When we, Lilia Efimova, Sebastian Fiedler, and Ton Zijlstra, started this in March 2004 it was a different environment. We felt the need to create a space for free format conversations between professionals around shared interest relating to social media. Then that type of space was scarce. Most conferences gave wall to wall death by powerpoint, leaving next to no room for real exchanges between participants. Informal meetings were just that, informal, leaving no room for any real exchanges around professional themes. We also felt the need to be able to meet those that we interacted with intensively on-line in a face to face setting.

The BlogWalk sessions served that purpose well. Our connections to eachother strengthened a lot. There are many BlogWalk participants I am in regular contact with, and there are a good number of them that I regard as colleagues and close professional peers.

The need we felt in 2004 however has been addressed, and the environment nowadays is different from back then. It seems that creating your own event, your own un-conference, has become more normal, and more accepted as a viable format for professional exchange and learning. I find, in fact, that a majority of the events I go to these days follow that free flowing format. Not quite a BlogWalk format though, as we aimed to really open the space up completely, with next to no structuring and programming beforehand. Free enough however to feel our needs from 2004 addressed. And it already showed in the frequency of the BlogWalk sessions in these past years. In 2006 and 2007 we only did one session. That is different from the 5 we did per year before that.

It was fun, it was inspiring, it was extremely valuable. I am glad we three had the chance of doing this in Enschede, Nuremberg, Vienna, London, Umea, Chicago, Mechelen, Sydney, Innsbruck, Seattle, Bonn and Amsterdam. (See a list of all BlogWalk salons) Now it’s time to let BlogWalk as an event go. I’m pretty sure we will keep meeting like this from now on, there is however no need to call it BlogWalk anymore. Even if we may do so every now and then.

Thanks to all of you who participated!

Right from the very first BlogWalk in 2004, I have always been amazed about the effort in time, travel and money people are willing to make to attend a BlogWalk session. It was no different for me at BlogWalk Eleven, in Amsterdam last Friday.
With people coming in this time from such diverse directions as Ireland, Paris, Brussels, London, Copenhagen, Estonia and Bucharest, as well as from all over the Netherlands, mostly just for the one day, I cannot but feel humbled.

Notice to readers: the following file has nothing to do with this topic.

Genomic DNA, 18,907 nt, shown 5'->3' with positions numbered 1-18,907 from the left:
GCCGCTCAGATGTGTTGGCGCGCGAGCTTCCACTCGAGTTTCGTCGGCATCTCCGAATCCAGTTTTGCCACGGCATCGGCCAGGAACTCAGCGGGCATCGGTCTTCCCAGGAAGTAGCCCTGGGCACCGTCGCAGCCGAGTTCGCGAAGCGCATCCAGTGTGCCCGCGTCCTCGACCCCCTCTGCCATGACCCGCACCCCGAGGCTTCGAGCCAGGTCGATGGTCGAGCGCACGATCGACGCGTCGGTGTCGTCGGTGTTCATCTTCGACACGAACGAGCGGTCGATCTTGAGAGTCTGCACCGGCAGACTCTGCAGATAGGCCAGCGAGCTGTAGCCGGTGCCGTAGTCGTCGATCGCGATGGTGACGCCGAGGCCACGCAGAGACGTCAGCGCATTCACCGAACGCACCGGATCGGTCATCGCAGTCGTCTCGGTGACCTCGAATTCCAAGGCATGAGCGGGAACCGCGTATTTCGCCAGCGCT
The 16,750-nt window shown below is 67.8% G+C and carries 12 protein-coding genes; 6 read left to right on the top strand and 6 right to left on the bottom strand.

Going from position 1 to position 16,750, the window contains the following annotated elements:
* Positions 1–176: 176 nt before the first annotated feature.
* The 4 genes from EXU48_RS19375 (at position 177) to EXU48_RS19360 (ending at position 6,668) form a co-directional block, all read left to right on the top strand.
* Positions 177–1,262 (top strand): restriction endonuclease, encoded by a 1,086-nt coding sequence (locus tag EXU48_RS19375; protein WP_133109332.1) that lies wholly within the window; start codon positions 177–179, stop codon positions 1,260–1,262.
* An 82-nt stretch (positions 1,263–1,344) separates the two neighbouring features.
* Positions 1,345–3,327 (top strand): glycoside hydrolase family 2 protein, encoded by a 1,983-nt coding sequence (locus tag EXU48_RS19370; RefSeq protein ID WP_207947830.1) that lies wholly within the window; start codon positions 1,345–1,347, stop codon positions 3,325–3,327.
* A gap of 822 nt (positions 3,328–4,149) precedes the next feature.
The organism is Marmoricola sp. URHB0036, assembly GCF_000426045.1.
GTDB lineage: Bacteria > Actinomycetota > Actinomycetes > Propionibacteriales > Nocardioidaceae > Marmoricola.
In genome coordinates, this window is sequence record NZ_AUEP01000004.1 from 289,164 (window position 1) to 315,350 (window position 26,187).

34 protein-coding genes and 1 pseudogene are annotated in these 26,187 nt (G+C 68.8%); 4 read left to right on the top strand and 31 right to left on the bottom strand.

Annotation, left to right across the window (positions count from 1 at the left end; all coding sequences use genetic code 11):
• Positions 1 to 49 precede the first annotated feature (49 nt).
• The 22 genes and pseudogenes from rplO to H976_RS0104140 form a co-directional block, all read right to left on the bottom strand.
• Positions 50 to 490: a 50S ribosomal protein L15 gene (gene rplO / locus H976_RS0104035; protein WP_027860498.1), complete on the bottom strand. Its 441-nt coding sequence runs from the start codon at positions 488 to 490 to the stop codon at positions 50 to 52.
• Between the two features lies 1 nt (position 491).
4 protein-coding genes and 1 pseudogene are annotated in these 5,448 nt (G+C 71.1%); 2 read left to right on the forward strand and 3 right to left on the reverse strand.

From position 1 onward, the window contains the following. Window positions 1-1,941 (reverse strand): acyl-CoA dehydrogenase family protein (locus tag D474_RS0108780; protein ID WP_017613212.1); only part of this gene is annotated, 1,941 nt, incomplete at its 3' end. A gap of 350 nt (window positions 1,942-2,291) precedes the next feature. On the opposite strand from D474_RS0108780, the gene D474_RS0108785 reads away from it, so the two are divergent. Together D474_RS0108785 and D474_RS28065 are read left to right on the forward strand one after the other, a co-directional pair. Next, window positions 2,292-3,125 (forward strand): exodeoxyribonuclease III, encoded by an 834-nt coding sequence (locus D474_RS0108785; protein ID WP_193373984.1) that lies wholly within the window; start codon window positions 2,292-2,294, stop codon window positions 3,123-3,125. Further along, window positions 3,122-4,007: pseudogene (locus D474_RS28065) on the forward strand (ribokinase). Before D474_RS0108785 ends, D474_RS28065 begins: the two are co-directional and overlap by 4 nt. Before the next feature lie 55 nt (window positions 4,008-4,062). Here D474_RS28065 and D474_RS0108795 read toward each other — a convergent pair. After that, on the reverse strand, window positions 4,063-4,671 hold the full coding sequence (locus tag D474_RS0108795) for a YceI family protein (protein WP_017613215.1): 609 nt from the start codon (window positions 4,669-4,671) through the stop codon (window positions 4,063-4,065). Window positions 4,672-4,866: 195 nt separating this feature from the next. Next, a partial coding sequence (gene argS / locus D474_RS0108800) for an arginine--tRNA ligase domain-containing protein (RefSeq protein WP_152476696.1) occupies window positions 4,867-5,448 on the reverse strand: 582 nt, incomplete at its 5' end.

Johnnie Moore and Thomas Madsen-Mygdal in conversation (photo: Elmine, CC BY NC SA)

Not that I think all these people are making that effort just for Sebastian, Lilia and me. They are making that effort because they trust themselves to be able to turn meeting 25 interesting people into a day full of worthwile conversations. That we three can be host to those conversations is already enough to feel humbled.

group conversation (photo: Elmine, license CC BY NC SA)

So my thanks go out to those that attended the dinner on Thursday, the day long session and/or the dinner on Friday night. Of course the first impressions can be found on-line already. Both Gabriela Avram, as well as Riina Vuorikari have published their impressions of BlogWalk. Bernie DeKoven created an interesting posting based on the Twitter-messages his colleague Gerrit Visser sent from the venue. And then there are the numerous pictures on Flickr. I could not take any pictures myself due to a problem with my camera (no, it wasn’t the batteries).

Bicyclemark (with cap) giving a guided tour. (photo: Elmine, license CC BY NC SA)

I also want to publicly thank again Peter Kaptein for providing us with the space in his building at Instant Interfaces, and Mark, better known as Bicyclemark, for the guided walk through the back streets of Amsterdam.
This morning I transcribed the text of all the post-its that were created from the discussion and conversations. They can be found in the BlogWalk wiki. I hope they can be triggers for further interaction.

Filling the windows with post-its (aka the WindowsWiki) (photo copyright Sebastian Fiedler)

In the coming two posts I will add some thoughts on the way the format of the session worked this time, and of course talk about my own take-aways from last Friday.

Mark Wubben, Alper Cugun, Carla Hoekstra and Riina Vuorikari walking in conversation (photo: Elmine, license CC BY NC SA)

This is a first attempt at collecting a few thoughts around the theme of the upcoming BlogWalk meeting in Amsterdam.
With the list of participants being filled to capacity, I have a bit of time to try and prepare myself for the contents of this salon.

As said the theme is Digital Bohemiens, the people that have embraced the digital world as their habitat, as the place where their social interaction takes place and starts for the most part. They flock to place that provide wifi, coffee and power plugs, and have conferences for meeting places. They tend to travel a lot, though sometimes less than they wish, and track their and eachothers movements through tools like Plazes, Jaiku and Dopplr.

Three main groups of questions come to my mind thinking about this digital avant garde.
1) The type of questions that has to do with their working environment. What does their workplace look like? What kind of infrastructure do they need, use or build for themselves?
2) Questions that relate to how collect process and share information. How do they interact? How do they filter? What groups are they part of? Which tools do they use to support their information strategies? In what kind of structures do they embed themselves (networks / organisations) How do they create value for themselves?
3) Questions that have to do with learning, and personal and collective development. How do they learn? What goals do they set for themselves, and how do they attempt to achieve them? (orgnisational structures, business models) How do they align their own development with that of others in their network?

And of course: how is that different for other people?

For myself I can answer these questions pretty well I think. I work for an organization that uses no office but is Netherlands ‘most mobile company’. So when I give presentations, and I introduce myself and our company Proven Partners I usually show a slide that looks like this:

I find it triggers a lot of emotion in audiences generally. To them the photo’s look like fun, enjoying yourself, and usually there are those who think it doesn’t look serious enough. To me it looks like hard work, getting results, and steep learning curves.
What does it look like to you?

(btw I also tag this reboot9 as it is closely related to what Elmine and I want to talk about at Reboot: How to be the owner of your own learning path. These digital bohemiens, whoever they are, is just another group of people having their own particular answer to that question.)